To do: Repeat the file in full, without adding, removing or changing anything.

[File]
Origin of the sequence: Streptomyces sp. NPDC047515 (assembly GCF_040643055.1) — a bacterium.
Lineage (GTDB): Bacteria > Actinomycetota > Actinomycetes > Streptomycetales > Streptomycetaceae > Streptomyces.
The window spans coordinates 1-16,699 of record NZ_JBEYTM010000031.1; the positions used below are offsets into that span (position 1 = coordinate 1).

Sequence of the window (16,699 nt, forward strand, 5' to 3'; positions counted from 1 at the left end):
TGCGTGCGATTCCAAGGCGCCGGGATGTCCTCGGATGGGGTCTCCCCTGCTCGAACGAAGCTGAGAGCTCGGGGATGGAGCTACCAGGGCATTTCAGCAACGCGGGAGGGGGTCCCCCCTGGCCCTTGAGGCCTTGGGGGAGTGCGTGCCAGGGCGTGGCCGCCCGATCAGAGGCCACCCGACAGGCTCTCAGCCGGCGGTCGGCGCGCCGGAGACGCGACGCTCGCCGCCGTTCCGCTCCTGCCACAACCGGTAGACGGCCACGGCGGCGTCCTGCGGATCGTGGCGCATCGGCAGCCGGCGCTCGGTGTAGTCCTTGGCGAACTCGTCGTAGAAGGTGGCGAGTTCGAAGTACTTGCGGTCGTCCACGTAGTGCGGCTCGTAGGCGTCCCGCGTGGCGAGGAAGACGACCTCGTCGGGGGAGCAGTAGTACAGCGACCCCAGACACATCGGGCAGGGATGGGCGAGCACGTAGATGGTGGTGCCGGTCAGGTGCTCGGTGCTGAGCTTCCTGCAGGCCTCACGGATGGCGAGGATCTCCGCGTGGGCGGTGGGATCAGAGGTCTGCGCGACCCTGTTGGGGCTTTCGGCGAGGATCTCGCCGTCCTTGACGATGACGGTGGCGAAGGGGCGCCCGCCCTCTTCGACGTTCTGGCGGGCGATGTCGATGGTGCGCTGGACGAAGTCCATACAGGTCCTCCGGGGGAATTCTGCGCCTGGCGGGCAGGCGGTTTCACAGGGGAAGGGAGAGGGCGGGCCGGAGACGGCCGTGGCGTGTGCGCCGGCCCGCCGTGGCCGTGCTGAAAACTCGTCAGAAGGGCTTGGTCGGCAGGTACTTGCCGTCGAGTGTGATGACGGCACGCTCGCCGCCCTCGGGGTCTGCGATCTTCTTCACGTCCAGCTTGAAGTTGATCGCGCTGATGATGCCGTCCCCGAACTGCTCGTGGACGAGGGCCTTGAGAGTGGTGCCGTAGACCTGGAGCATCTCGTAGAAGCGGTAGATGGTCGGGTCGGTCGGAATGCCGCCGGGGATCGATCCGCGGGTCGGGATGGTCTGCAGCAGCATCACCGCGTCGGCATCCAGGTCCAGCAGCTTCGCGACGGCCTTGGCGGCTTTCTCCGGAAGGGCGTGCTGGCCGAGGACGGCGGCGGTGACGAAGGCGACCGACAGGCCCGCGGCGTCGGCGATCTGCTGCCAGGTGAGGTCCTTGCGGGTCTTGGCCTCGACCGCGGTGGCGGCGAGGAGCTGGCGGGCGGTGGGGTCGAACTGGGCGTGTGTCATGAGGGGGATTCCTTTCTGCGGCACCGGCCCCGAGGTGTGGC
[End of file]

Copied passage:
Origin of the sequence: Streptomyces sp. NPDC047515 (assembly GCF_040643055.1) — a bacterium.
Lineage (GTDB): Bacteria > Actinomycetota > Actinomycetes > Streptomycetales > Streptomycetaceae > Streptomyces.
The window spans coordinates 1-16,699 of record NZ_JBEYTM010000031.1; the positions used below are offsets into that span (position 1 = coordinate 1).

Sequence of the window (16,699 nt, forward strand, 5' to 3'; positions counted from 1 at the left end):
TGCGTGCGATTCCAAGGCGCCGGGATGTCCTCGGATGGGGTCTCCCCTGCTCGAACGAAGCTGAGAGCTCGGGGATGGAGCTACCAGGGCATTTCAGCAACGCGGGAGGGGGTCCCCCCTGGCCCTTGAGGCCTTGGGGGAGTGCGTGCCAGGGCGTGGCCGCCCGATCAGAGGCCACCCGACAGGCTCTCAGCCGGCGGTCGGCGCGCCGGAGACGCGACGCTCGCCGCCGTTCCGCTCCTGCCACAACCGGTAGACGGCCACGGCGGCGTCCTGCGGATCGTGGCGCATCGGCAGCCGGCGCTCGGTGTAGTCCTTGGCGAACTCGTCGTAGAAGGTGGCGAGTTCGAAGTACTTGCGGTCGTCCACGTAGTGCGGCTCGTAGGCGTCCCGCGTGGCGAGGAAGACGACCTCGTCGGGGGAGCAGTAGTACAGCGACCCCAGACACATCGGGCAGGGATGGGCGAGCACGTAGATGGTGGTGCCGGTCAGGTGCTCGGTGCTGAGCTTCCTGCAGGCCTCACGGATGGCGAGGATCTCCGCGTGGGCGGTGGGATCAGAGGTCTGCGCGACCCTGTTGGGGCTTTCGGCGAGGATCTCGCCGTCCTTGACGATGACGGTGGCGAAGGGGCGCCCGCCCTCTTCGACGTTCTGGCGGGCGATGTCGATGGTGCGCTGGACGAAGTCCATACAGGTCCTCCGGGGGAATTCTGCGCCTGGCGGGCAGGCGGTTTCACAGGGGAAGGGAGAGGGCGGGCCGGAGACGGCCGTGGCGTGTGCGCCGGCCCGCCGTGGCCGTGCTGAAAACTCGTCAGAAGGGCTTGGTCGGCAGGTACTTGCCGTCGAGTGTGATGACGGCACGCTCGCCGCCCTCGGGGTCTGCGATCTTCTTCACGTCCAGCTTGAAGTTGATCGCGCTGATGATGCCGTCCCCGAACTGCTCGTGGACGAGGGCCTTGAGAGTGGTGCCGTAGACCTGGAGCATCTCGTAGAAGCGGTAGATGGTCGGGTCGGTCGGAATGCCGCCGGGGATCGATCCGCGGGTCGGGATGGTCTGCAGCAGCATCACCGCGTCGGCATCCAGGTCCAGCAGCTTCGCGACGGCCTTGGCGGCTTTCTCCGGAAGGGCGTGCTGGCCGAGGACGGCGGCGGTGACGAAGGCGACCGACAGGCCCGCGGCGTCGGCGATCTGCTGCCAGGTGAGGTCCTTGCGGGTCTTGGCCTCGACCGCGGTGGCGGCGAGGAGCTGGCGGGCGGTGGGGTCGAACTGGGCGTGTGTCATGAGGGGGATTCCTTTCTGCGGCACCGGCCCCGAGGTGTGGC